The Wacom One is a $400 graphics tablet designed for folks used to editing pictures and video on mobile devices. Teens looking to up their Snapchat game, YouTubers and would-be digital artists who want the functionality of a Cintiq, but at iPad prices. It still has the same baggage as other Wacom devices, more on which later, but at a fraction of the cost.
Because Wacom’s newest device is for amateurs, it made sense for an amateur to review it. After all, no professional designer currently using a Cintiq is going to step down to a budget device unless it’s truly compelling. Which is why I’m trying it out rather than any of the professional designers on staff, who may see it in a very different light.
At first blush, it’s clearly a Wacom tablet, with a generous (some may say chunky) bezel and soft, round edges. The design wants you to rest your forearms on, and over, it on the regular, so it can’t be all be razor-sharp edges and jabby corners. It’ll never draw coos on your fancy designer’s table and Marcel Breuer chair, but it is comfortable to hunch over.
The 13.3-inch, 16:9, 1,920 x 1,080 AHVA display has a matte AG film coating, which makes it feel a bit like a very old Android tablet. It’s compatible with Wacom’s passive styluses — not your fingers. However, it does work with third-party devices that use the same tech. That includes digital pencils from Staedtler, Lamy and, amusingly enough, Samsung’s S-Pen.
The Wacom One’s color gamut — which is the colors it can display — is up to 72 percent NTSC / 99 percent sRGB. That’s fine for the majority of people who may be doing online publishing and photography work. If you’ve never heard the terms, then worry not, as I’m mentioning them purely for completeness’ sake. If you’re working with high-end print or only ever think about Adobe RGB, you’re not going to buy this device.
This is very much personal preference, but the matte anti-glare film and the relatively weak backlight (200 nits) grated on me. Weak backlighting is something Wacom does, again, because it expects your head to be close to the screen, but I would have loved to boost it now and again. I’m unique among my colleagues for liking to work in brightly lit rooms with my screen brightness turned fairly high, though.
Wacom’s moving away from shortcut buttons on its drawing devices, and there aren’t any here. If you’re used to or want key bindings, you’ll need to buy a separate $100 Express Key remote. As a digital native, I didn’t mind the lack of keys, but did find I had to spend lots of time using keyboard shortcuts to get around.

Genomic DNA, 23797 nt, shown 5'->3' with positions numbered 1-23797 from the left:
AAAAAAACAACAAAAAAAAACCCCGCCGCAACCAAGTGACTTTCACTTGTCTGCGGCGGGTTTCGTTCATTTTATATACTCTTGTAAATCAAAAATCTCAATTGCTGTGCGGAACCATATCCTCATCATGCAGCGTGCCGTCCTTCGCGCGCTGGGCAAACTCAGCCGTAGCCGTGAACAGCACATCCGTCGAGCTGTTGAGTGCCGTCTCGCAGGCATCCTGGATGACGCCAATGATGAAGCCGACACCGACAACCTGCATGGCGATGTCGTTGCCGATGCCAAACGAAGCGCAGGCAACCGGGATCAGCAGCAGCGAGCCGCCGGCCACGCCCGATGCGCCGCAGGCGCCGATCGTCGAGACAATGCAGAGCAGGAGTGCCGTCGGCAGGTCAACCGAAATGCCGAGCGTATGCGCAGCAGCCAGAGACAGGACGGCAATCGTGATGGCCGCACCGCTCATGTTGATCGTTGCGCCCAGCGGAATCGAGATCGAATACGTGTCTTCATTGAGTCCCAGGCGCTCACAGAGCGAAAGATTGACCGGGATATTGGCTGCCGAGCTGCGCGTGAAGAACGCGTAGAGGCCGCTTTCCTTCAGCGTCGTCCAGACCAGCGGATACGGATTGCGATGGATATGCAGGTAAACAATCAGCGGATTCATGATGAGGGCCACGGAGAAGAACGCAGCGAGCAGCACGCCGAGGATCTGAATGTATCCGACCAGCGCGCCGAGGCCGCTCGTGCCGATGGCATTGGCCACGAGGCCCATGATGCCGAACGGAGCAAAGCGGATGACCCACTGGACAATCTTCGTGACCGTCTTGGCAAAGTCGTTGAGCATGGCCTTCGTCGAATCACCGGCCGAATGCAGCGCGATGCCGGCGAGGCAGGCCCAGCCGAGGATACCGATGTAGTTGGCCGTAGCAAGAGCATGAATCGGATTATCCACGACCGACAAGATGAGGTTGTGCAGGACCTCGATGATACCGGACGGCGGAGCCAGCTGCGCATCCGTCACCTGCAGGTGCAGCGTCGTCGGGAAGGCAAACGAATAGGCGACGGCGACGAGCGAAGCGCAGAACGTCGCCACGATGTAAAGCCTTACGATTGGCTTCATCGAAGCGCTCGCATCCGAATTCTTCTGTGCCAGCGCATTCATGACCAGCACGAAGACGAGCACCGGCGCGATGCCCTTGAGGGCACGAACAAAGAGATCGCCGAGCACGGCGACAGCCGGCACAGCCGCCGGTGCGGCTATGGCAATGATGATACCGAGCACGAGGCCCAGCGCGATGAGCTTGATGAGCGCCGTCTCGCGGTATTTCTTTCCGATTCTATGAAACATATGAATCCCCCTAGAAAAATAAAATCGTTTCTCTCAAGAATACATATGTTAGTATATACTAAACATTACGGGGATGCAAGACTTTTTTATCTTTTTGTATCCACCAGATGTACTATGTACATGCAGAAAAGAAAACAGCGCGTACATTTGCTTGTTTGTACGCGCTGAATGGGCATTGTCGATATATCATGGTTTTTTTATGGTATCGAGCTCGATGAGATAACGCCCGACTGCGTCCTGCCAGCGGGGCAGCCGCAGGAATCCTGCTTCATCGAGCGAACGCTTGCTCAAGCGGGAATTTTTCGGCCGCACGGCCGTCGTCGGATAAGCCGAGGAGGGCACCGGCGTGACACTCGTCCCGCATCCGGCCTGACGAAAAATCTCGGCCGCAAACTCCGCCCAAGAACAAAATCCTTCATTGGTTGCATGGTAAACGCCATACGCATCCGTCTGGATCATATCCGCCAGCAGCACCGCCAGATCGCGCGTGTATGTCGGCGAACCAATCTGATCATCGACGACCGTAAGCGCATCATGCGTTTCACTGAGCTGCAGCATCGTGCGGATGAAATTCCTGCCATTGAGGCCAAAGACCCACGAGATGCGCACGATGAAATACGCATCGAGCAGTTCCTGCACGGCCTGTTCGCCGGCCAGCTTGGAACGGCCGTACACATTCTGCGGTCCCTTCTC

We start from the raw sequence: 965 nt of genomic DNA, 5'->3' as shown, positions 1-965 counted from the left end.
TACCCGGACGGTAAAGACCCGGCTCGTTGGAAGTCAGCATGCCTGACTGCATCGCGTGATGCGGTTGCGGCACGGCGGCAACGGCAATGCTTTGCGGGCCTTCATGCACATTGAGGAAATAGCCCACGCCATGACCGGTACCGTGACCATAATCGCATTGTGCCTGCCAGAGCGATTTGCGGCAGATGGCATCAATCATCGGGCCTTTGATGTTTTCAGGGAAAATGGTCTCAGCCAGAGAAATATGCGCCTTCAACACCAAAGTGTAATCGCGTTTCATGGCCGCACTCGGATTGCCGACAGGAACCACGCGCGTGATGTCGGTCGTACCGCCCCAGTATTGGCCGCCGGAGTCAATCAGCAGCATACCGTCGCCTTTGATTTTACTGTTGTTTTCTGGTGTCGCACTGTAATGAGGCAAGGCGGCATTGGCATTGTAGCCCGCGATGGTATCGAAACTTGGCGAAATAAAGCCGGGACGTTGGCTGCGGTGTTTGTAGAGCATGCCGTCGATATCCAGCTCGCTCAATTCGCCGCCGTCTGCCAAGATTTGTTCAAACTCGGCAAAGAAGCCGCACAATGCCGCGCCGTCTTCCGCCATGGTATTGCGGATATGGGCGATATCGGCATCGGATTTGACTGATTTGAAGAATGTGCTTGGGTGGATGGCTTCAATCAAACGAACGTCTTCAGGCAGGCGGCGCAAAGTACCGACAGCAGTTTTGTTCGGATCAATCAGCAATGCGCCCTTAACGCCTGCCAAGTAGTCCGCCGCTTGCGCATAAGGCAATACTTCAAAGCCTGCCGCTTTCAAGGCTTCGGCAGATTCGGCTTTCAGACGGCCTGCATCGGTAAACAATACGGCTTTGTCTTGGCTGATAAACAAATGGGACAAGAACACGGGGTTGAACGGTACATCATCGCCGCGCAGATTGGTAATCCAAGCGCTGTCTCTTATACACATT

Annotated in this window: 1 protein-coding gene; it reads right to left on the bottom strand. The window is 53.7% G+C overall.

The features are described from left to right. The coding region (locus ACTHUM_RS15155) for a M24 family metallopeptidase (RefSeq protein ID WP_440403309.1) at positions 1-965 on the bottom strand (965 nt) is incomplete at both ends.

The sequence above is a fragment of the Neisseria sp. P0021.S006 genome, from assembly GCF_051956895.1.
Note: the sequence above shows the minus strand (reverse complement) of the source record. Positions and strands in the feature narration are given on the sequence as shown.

The only major hardware feature beyond the screen are the legs, which flip out to fix the One at a 19-degree angle. That’s the only adjustment you can make, unless, you know, you’ve got one of those deluxe drawing tables, or buy one of Wacom’s fancy stands. You can use the One as a second display for your computer, but with that fixed 19-degree angle, it’s not really made for it. Instead, I set it up as a mirrored display and set up the One on a makeshift table beside my standing desk.
Under one of the device’s legs, there’s a small slot, which houses three replacement nibs for your stylus. As well as the stylus, the Wacom One comes with a single four-way cable, with USB-C to connect to the One, two USB-A (one for power, one for data) and an HDMI-lead to the graphics card. You can either power the slate with a wall connector or with a second USB-A port on your computer. Although, since USB-A is being phased out of most laptops, this may not be a long-term option.
Wacom is making a big deal that you can use the One with a handful of Android phones for content creation on the go. That was how I first tested the One out at CES last month, but it’s not very elegant. Because of the sheer number of cables you need, you’ll have to connect the One to the phone via a USB-C hub.
Once connected, though, setup is a doddle: You can get going after you’ve just downloaded the driver and registered the hardware. That’ll also give you access to a couple of free trials, including three months for Clip Studio Paint and two months free Adobe Premiere Rush. If you’re a Windows user, you also get Bamboo Paper and pro-pack features for free.
It took me less than ten minutes before I was running Photoshop and sketching like I worked in a creative agency named after a citrus fruit. There’s that feeling you get when you’re sketching with a device like this that just encourages you to feel liberated. For me, working with paper always feels like you’re putting pressure on yourself to do a good job. All it takes is one over-hard scrape with a pencil and no amount of erasing will get rid of it.
But with a device like this, I can just open up a new file in Photoshop and start sketching, with the freedom to screw around as I care. I keep meaning to try to follow along with a Bob Ross video on YouTube, but I was somehow too intimidated to do so before writing the review. Mostly because you watch those professional artist clips and think that if I do it too early, I’d be too traumatized from the failure.